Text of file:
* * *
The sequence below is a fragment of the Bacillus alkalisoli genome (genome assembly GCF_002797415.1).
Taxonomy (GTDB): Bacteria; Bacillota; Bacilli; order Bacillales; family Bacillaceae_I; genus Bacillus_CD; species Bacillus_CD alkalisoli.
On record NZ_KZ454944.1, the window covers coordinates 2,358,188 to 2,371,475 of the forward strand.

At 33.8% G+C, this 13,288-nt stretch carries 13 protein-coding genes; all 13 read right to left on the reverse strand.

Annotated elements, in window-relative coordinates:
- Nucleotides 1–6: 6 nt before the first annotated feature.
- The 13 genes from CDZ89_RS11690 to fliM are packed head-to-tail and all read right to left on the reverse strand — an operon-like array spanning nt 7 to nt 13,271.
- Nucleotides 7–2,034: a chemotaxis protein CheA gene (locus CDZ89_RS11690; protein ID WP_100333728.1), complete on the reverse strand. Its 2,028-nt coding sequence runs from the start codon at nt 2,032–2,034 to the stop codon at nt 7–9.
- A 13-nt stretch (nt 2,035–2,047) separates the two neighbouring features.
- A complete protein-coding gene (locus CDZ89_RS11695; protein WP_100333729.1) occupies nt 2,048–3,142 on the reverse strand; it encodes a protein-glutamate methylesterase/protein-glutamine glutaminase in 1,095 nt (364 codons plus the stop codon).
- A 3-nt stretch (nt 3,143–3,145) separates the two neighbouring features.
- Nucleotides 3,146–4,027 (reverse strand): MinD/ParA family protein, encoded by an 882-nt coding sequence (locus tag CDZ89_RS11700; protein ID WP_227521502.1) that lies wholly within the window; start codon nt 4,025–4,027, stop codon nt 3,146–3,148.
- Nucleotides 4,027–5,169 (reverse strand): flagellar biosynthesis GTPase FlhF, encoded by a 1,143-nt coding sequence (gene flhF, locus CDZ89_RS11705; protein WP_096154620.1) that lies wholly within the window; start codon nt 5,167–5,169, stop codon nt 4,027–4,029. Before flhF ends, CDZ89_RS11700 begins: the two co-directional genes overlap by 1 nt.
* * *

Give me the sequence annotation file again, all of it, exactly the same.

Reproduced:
The sequence below is a fragment of the Bacillus alkalisoli genome (genome assembly GCF_002797415.1).
Taxonomy (GTDB): Bacteria; Bacillota; Bacilli; order Bacillales; family Bacillaceae_I; genus Bacillus_CD; species Bacillus_CD alkalisoli.
On record NZ_KZ454944.1, the window covers coordinates 2,358,188 to 2,371,475 of the forward strand.

At 33.8% G+C, this 13,288-nt stretch carries 13 protein-coding genes; all 13 read right to left on the reverse strand.

Annotated elements, in window-relative coordinates:
- Nucleotides 1–6: 6 nt before the first annotated feature.
- The 13 genes from CDZ89_RS11690 to fliM are packed head-to-tail and all read right to left on the reverse strand — an operon-like array spanning nt 7 to nt 13,271.
- Nucleotides 7–2,034: a chemotaxis protein CheA gene (locus CDZ89_RS11690; protein ID WP_100333728.1), complete on the reverse strand. Its 2,028-nt coding sequence runs from the start codon at nt 2,032–2,034 to the stop codon at nt 7–9.
- A 13-nt stretch (nt 2,035–2,047) separates the two neighbouring features.
- A complete protein-coding gene (locus CDZ89_RS11695; protein WP_100333729.1) occupies nt 2,048–3,142 on the reverse strand; it encodes a protein-glutamate methylesterase/protein-glutamine glutaminase in 1,095 nt (364 codons plus the stop codon).
- A 3-nt stretch (nt 3,143–3,145) separates the two neighbouring features.
- Nucleotides 3,146–4,027 (reverse strand): MinD/ParA family protein, encoded by an 882-nt coding sequence (locus tag CDZ89_RS11700; protein ID WP_227521502.1) that lies wholly within the window; start codon nt 4,025–4,027, stop codon nt 3,146–3,148.
- Nucleotides 4,027–5,169 (reverse strand): flagellar biosynthesis GTPase FlhF, encoded by a 1,143-nt coding sequence (gene flhF, locus CDZ89_RS11705; protein WP_096154620.1) that lies wholly within the window; start codon nt 5,167–5,169, stop codon nt 4,027–4,029. Before flhF ends, CDZ89_RS11700 begins: the two co-directional genes overlap by 1 nt.